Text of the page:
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Thursday, April 30, 2015

German DPA Orders Changes in Google's Policies and Practices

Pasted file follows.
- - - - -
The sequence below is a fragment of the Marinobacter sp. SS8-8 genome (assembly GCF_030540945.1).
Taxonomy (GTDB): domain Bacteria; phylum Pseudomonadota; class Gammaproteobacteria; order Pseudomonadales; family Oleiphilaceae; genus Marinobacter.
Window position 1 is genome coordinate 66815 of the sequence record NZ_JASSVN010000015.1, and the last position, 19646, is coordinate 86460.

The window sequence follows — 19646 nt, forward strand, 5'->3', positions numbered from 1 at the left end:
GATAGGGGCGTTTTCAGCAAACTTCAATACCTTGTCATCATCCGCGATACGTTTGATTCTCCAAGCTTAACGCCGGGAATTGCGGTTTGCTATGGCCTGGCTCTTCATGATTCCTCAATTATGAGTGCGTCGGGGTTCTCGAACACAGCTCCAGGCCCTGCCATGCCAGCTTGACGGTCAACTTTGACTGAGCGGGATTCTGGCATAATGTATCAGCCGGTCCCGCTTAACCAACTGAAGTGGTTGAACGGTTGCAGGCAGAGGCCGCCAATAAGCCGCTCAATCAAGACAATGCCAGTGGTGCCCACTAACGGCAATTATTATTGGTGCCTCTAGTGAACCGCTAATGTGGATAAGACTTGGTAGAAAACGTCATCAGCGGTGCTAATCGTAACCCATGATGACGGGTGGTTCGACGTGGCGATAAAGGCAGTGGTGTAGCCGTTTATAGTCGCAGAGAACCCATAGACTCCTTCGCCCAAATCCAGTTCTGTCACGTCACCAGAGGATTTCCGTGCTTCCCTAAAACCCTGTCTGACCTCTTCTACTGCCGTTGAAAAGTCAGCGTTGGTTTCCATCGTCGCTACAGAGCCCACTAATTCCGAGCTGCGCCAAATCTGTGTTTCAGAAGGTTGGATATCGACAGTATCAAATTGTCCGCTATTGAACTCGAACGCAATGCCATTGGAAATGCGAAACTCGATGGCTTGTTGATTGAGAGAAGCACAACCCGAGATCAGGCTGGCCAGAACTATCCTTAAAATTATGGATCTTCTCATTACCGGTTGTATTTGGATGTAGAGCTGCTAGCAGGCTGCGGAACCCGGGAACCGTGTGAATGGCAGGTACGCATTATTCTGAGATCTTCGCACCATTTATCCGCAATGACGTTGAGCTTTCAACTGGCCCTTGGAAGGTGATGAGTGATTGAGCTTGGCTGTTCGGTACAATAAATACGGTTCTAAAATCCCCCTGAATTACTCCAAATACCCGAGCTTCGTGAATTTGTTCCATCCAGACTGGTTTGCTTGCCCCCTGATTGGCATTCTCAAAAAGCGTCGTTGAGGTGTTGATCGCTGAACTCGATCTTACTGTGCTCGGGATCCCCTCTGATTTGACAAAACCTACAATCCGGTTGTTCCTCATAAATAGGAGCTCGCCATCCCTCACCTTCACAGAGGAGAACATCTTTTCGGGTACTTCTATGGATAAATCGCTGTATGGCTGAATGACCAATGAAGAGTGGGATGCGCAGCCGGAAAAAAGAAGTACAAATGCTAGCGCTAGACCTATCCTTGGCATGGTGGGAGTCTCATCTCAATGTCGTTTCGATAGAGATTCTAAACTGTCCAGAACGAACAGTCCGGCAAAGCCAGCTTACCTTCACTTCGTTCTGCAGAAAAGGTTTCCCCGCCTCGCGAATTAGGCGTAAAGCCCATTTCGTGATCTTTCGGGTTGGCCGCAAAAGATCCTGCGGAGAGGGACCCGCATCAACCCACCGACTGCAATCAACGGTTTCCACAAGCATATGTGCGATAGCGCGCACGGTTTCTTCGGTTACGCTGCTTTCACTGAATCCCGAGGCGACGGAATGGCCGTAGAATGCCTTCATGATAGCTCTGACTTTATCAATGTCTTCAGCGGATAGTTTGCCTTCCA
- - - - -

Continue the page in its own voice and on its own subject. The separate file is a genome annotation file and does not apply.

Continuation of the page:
In April, the Hamburg Commissioner for Data Protection and Freedom of Information, Johannes Caspar, became the latest European DPA to take enforcement action against Google stemming from its March 2012 introduction of a consolidated privacy policy.  Under the order, Google has until the end of 2015 to be more transparent about how it combines and uses personal information gathered by all the different company services that an individual uses, to obtain consent for such merging of personal data and to limit the combining and processing of the data if consent is not given.  After being fined in France and Spain over the same issue, and facing threatened fines in the Netherlands, Google has already agreed to modify its policy and practices in the UK and Italy.  The company is reported to have presented its plans for substantial changes to European DPAs late in March; the acceptability of these changes is yet to be determined.   One week after Caspar issued his order in Hamburg, the European Commission officially accused Google of antitrust violations that could lead to a fine exceeding €6 billion.

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